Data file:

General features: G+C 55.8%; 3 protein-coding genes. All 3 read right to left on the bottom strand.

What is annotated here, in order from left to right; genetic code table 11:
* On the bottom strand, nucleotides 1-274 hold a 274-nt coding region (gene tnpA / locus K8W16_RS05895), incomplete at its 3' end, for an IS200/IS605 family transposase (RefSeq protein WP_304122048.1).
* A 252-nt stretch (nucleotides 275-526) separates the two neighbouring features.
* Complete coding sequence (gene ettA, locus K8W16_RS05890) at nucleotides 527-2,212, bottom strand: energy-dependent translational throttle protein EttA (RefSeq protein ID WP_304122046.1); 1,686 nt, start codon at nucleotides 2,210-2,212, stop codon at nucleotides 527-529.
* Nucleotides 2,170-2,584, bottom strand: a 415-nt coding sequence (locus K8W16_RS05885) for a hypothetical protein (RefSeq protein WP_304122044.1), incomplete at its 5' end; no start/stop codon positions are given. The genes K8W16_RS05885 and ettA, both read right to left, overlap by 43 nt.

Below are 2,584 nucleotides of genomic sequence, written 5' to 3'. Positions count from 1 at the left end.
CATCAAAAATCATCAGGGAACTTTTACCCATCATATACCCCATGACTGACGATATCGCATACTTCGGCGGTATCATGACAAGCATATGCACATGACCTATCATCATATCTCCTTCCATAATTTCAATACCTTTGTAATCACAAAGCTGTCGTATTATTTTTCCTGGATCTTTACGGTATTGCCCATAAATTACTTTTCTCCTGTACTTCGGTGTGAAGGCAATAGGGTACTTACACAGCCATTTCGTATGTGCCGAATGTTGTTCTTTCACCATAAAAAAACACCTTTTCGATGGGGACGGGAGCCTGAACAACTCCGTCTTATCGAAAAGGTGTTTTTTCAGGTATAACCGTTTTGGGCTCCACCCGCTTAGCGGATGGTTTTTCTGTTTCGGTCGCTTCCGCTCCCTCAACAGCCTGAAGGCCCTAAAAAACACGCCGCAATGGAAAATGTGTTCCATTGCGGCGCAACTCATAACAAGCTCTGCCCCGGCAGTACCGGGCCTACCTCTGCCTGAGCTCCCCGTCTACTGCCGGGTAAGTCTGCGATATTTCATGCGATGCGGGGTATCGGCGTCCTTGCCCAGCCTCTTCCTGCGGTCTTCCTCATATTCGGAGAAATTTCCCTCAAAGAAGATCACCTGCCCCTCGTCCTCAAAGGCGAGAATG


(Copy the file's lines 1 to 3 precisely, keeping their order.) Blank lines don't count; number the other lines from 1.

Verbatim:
General features: G+C 55.8%; 3 protein-coding genes. All 3 read right to left on the bottom strand.

What is annotated here, in order from left to right; genetic code table 11:
* On the bottom strand, nucleotides 1-274 hold a 274-nt coding region (gene tnpA / locus K8W16_RS05895), incomplete at its 3' end, for an IS200/IS605 family transposase (RefSeq protein WP_304122048.1).